By Eric King-
BBC Radio 4 on Saturday evening broadcast the controversial rivers of blood speech by racist former British MP, Enoch Powell in 1968. The broadcast will face close scrutiny over the coming week. It was designed to mark the 50th anniversary of the politician’s controversial speech on immigration, widely considered as one of the most inflammatory in modern history by a British politician
The British MP’s speech in April 1968 at a meeting of the Conservative Political Center in Birmingham actively denounced mass immigration and also opposed the proposed Race Relations Bill. Mass immigration has long been a sticky point in the British society, though it is fair to say that immigration into any country should be controlled within reasonable limits. However, Powell’s rhetoric was divisive and tantamount to the incitement of racial hatred. Powell even recounted a conversation he allegedly had with one of his constituents, telling him he didn’t see a future in the UK for his children due to immigration.
Powell added: “We must be mad, literally mad, as a nation to be permitting the annual inflow of some 50,000 dependents, who are for the most part the material of the future growth of the immigrant descended population.”The speech caused such a political storm, leading to Conservative leader Ted Heath sacking him and publicly stated it was “racialist in tone and liable to exacerbate racial tensions”. Newspapers at the time condemned the speech at the time, declaring it an appalling and evil speech. Powell, however, won support across the country for his outspoken views. Three days after the April speech, over a 1,000 supporters protested in his defence on Westminster showcasing placards with slogans that read with ” we want Enoch Powell, Enoch here, and Enoch Everywhere”.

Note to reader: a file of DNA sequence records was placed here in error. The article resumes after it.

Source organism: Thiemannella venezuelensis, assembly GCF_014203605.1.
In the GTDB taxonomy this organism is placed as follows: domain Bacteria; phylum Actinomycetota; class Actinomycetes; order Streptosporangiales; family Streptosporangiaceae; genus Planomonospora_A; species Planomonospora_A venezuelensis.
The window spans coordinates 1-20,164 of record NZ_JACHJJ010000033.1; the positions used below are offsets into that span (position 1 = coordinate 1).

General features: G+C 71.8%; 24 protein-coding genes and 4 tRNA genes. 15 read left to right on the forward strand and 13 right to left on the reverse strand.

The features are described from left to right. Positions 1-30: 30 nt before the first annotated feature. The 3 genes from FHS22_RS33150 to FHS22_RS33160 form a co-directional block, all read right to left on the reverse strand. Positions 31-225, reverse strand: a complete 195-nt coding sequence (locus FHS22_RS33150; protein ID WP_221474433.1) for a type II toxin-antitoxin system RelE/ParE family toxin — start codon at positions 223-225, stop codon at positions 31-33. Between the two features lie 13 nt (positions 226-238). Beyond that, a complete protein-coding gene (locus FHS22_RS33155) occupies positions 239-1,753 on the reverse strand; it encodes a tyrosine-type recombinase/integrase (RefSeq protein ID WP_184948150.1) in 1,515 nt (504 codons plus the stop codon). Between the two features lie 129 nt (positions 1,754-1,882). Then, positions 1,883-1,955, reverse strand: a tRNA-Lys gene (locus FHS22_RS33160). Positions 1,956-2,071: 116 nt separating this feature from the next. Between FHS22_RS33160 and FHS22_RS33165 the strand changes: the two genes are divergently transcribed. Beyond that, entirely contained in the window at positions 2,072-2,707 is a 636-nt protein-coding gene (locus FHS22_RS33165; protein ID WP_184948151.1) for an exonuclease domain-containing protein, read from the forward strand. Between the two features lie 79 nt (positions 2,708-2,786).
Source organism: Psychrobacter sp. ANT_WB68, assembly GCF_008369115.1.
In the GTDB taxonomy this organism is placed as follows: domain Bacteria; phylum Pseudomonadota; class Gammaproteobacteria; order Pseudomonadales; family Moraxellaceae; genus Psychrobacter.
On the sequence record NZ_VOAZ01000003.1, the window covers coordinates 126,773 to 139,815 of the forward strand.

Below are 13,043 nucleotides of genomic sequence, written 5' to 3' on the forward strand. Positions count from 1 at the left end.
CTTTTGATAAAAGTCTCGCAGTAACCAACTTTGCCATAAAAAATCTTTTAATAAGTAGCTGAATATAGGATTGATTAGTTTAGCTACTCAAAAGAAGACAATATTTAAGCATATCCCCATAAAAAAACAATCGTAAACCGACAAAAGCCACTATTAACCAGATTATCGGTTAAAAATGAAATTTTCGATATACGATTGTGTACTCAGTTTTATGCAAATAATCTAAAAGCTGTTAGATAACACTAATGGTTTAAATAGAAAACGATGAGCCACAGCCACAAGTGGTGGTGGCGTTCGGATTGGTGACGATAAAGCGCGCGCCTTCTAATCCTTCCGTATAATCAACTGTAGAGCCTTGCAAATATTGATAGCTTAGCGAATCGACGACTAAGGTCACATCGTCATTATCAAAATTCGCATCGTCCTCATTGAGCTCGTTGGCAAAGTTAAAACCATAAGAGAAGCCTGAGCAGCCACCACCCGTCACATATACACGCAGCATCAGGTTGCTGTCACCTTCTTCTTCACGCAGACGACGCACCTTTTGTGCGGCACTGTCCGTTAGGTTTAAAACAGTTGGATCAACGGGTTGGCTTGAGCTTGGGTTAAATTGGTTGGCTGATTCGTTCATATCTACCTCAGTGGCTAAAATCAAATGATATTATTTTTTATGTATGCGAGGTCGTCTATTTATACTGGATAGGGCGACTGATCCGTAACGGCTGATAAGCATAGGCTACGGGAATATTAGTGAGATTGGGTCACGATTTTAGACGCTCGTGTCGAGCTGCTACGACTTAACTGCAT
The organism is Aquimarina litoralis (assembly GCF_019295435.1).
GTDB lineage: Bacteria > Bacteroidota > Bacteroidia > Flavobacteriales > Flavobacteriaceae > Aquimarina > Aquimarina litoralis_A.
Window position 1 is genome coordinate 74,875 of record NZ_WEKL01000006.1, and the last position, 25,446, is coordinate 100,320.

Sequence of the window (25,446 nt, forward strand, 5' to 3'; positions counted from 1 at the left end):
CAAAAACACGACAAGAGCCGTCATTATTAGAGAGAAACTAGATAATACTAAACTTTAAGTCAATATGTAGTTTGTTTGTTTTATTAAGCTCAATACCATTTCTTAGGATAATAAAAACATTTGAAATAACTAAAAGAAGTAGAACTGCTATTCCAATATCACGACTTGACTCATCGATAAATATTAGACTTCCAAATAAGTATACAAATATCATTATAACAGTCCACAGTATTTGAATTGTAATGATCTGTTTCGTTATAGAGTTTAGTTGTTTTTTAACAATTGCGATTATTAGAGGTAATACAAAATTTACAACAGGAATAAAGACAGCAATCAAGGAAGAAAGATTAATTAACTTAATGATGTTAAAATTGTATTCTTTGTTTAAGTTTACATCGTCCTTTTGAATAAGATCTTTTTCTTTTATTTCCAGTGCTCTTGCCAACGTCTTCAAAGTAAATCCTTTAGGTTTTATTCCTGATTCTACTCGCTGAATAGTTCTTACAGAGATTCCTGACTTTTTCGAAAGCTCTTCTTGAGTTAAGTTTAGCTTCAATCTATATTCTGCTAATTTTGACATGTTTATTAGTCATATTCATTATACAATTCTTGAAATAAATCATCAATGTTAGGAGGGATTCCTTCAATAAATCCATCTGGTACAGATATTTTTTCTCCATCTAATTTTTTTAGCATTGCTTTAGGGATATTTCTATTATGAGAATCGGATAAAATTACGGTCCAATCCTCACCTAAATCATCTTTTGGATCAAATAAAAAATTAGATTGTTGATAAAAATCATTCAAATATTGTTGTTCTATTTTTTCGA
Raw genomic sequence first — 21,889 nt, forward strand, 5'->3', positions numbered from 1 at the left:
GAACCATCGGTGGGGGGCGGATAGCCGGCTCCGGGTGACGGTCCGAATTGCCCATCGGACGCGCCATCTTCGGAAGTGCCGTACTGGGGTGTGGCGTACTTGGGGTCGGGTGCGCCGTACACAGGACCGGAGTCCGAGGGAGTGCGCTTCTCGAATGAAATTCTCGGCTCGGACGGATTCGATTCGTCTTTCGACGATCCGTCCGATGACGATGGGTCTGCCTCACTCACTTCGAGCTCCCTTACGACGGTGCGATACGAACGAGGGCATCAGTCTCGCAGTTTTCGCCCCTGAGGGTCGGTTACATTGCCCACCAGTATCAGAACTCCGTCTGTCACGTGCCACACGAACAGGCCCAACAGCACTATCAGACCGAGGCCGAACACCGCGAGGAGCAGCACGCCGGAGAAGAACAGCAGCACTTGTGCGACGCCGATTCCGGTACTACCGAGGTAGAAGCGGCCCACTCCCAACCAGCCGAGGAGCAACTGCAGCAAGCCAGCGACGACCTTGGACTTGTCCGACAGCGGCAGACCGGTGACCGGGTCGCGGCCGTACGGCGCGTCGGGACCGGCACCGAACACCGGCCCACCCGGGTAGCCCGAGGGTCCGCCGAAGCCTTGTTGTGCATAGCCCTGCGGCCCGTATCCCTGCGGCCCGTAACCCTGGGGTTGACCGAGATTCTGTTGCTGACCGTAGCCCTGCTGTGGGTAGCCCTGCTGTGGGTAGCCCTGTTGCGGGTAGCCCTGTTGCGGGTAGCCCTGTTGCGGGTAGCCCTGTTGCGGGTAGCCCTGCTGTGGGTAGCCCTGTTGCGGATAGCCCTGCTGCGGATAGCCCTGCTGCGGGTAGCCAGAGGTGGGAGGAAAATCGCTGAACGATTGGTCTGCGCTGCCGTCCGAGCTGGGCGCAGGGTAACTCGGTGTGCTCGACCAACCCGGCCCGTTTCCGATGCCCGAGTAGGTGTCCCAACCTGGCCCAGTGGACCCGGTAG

The Race Relations Act was passed shortly after Powell’s speech, making it illegal to refuse housing, employment or public services to a person on the grounds of colour, race, ethnic or national origins.
Actor Ian McDirmid read the speech out half a century after it was delivered in Birmingham days before a crucial stage of the 1968 Race Relations Bill. The plan to air the speech sparked massive controversy, but BBC Radio 4 defended the speech by claiming it would provide an opportunity to reflect on how far Britain had progressed in race relations 50 years later, and that analysis and contribution would be balanced.
The speech included observations on immigrants taken from Powell’s Wolverhampton constituents.The 45 minute speech is widely believed to have incited racism against immigrants and led to Powell being dismissed from the Conservative Party. In it, Powell proposed a policy encouraging people who had come to the UK from abroad to return their country of origin.